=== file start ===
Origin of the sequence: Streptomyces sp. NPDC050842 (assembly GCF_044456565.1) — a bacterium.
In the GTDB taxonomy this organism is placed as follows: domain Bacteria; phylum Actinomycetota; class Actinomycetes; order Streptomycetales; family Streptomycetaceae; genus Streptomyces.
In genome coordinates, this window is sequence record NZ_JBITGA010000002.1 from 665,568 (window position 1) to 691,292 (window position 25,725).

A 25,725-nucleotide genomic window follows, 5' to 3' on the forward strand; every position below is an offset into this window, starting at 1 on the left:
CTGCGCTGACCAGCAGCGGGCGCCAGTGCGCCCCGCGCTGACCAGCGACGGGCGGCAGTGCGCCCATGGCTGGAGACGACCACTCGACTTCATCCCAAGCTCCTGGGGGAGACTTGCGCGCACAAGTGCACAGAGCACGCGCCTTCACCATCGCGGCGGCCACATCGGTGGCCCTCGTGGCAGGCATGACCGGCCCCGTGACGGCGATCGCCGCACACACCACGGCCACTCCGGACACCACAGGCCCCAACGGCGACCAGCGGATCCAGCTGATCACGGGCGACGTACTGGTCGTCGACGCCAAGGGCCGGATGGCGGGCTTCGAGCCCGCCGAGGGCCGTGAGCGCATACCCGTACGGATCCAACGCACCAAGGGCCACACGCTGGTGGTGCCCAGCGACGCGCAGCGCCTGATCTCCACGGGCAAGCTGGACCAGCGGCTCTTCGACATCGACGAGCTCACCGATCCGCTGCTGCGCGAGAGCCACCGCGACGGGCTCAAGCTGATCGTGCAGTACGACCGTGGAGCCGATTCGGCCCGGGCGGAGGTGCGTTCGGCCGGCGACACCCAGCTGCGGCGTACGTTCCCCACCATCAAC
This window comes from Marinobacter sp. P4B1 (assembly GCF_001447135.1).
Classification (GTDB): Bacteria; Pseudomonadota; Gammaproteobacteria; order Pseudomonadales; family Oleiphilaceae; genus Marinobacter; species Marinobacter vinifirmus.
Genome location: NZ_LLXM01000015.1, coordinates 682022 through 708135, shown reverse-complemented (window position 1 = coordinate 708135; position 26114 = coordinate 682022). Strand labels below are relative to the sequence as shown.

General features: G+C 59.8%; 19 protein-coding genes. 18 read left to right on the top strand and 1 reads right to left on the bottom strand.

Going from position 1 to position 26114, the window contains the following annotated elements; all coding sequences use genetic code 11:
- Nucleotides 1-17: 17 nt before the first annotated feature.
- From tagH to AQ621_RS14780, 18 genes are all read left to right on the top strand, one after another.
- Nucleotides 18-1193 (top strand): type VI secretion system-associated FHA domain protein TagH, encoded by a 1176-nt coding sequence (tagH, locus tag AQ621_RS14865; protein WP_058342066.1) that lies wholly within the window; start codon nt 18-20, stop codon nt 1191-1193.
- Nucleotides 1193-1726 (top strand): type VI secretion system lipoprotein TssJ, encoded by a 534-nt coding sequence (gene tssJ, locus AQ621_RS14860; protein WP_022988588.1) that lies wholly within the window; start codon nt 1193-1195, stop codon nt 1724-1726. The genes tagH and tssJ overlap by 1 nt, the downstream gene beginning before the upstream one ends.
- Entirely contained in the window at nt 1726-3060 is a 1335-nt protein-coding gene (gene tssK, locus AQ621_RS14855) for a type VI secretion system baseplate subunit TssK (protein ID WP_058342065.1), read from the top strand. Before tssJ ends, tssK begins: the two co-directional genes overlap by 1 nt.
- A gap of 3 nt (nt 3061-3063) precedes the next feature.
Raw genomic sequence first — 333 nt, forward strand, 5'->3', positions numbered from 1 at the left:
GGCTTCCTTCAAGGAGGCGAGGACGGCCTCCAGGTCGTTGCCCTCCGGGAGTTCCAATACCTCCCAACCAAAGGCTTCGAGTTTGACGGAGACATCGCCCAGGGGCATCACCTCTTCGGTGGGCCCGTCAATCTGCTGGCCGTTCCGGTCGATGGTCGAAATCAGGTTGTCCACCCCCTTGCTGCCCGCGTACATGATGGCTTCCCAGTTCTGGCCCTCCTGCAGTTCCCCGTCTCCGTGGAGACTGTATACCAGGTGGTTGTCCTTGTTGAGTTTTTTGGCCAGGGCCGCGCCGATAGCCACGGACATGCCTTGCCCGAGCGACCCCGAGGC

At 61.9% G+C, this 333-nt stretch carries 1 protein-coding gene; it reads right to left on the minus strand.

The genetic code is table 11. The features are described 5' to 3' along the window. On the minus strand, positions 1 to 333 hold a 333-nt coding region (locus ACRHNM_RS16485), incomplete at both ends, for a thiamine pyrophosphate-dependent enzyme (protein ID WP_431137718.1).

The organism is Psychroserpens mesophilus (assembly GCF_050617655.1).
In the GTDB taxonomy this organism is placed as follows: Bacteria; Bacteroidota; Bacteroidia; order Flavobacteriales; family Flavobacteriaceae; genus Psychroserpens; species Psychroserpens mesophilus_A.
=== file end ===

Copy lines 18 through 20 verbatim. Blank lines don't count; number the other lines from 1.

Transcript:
GGCTTCCTTCAAGGAGGCGAGGACGGCCTCCAGGTCGTTGCCCTCCGGGAGTTCCAATACCTCCCAACCAAAGGCTTCGAGTTTGACGGAGACATCGCCCAGGGGCATCACCTCTTCGGTGGGCCCGTCAATCTGCTGGCCGTTCCGGTCGATGGTCGAAATCAGGTTGTCCACCCCCTTGCTGCCCGCGTACATGATGGCTTCCCAGTTCTGGCCCTCCTGCAGTTCCCCGTCTCCGTGGAGACTGTATACCAGGTGGTTGTCCTTGTTGAGTTTTTTGGCCAGGGCCGCGCCGATAGCCACGGACATGCCTTGCCCGAGCGACCCCGAGGC

At 61.9% G+C, this 333-nt stretch carries 1 protein-coding gene; it reads right to left on the minus strand.

The genetic code is table 11. The features are described 5' to 3' along the window. On the minus strand, positions 1 to 333 hold a 333-nt coding region (locus ACRHNM_RS16485), incomplete at both ends, for a thiamine pyrophosphate-dependent enzyme (protein ID WP_431137718.1).